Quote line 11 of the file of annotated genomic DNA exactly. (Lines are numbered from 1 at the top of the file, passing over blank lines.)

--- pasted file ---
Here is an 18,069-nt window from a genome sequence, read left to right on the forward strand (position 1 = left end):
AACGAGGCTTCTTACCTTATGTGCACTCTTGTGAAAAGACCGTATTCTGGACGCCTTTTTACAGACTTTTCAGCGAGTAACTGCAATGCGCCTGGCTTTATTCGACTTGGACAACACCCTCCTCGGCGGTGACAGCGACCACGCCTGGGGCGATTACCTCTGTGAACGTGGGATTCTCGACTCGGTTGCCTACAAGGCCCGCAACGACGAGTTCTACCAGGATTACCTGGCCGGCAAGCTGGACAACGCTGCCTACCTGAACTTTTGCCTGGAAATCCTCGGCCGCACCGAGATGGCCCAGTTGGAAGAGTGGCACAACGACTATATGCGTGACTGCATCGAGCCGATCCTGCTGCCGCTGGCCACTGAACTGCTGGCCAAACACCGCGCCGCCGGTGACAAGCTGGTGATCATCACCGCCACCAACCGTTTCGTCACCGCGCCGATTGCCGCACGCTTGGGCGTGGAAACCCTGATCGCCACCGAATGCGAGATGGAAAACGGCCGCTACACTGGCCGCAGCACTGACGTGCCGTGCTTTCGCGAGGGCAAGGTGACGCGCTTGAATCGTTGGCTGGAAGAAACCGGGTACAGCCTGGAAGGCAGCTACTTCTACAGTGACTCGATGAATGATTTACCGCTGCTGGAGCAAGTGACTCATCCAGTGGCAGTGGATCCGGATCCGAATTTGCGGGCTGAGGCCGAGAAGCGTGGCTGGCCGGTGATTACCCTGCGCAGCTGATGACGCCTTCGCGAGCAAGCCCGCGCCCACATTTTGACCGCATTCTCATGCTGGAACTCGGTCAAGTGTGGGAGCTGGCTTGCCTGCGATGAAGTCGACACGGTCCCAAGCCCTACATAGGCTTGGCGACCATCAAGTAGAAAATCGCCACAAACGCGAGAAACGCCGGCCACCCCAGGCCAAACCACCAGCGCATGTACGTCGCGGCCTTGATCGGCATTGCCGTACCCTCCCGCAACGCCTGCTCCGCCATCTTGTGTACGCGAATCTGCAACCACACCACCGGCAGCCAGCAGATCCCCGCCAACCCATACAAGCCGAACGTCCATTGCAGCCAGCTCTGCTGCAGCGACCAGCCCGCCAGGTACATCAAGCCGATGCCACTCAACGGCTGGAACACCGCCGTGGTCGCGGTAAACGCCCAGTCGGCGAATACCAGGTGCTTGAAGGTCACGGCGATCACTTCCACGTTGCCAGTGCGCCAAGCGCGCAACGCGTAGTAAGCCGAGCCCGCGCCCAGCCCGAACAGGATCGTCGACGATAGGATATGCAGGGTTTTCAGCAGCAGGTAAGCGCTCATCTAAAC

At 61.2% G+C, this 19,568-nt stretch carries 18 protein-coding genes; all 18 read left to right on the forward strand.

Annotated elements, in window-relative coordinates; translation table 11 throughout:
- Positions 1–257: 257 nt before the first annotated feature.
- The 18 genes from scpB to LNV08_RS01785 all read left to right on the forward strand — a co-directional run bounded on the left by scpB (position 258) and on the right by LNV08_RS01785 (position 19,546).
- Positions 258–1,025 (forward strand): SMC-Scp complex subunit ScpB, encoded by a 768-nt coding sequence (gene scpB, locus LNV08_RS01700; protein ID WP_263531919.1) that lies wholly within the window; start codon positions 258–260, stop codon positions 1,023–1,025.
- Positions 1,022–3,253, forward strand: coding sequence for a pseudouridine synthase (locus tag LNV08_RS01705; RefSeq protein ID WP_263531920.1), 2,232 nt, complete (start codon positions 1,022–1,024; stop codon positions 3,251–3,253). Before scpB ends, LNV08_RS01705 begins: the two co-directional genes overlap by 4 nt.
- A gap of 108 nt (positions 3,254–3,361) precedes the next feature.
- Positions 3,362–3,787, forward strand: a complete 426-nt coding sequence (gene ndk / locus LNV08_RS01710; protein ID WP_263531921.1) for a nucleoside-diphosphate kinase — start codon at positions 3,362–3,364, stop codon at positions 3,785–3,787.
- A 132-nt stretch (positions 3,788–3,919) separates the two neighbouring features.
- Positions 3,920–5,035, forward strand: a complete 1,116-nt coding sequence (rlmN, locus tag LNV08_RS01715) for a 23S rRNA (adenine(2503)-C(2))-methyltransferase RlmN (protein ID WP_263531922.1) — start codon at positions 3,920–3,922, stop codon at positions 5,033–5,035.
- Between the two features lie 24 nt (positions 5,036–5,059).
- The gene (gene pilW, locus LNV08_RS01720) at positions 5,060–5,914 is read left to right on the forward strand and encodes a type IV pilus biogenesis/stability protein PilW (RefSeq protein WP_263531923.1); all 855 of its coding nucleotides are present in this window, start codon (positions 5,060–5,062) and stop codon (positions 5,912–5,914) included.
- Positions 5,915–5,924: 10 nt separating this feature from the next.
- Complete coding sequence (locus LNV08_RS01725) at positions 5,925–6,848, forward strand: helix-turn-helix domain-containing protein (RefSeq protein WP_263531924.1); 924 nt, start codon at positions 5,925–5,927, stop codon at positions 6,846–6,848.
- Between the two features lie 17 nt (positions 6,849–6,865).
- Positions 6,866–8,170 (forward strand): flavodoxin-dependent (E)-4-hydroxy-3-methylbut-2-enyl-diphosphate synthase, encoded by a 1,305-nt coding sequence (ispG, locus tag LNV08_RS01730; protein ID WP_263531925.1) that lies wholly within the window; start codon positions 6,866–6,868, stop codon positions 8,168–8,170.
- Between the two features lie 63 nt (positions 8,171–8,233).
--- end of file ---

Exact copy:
- A 132-nt stretch (positions 3,788–3,919) separates the two neighbouring features.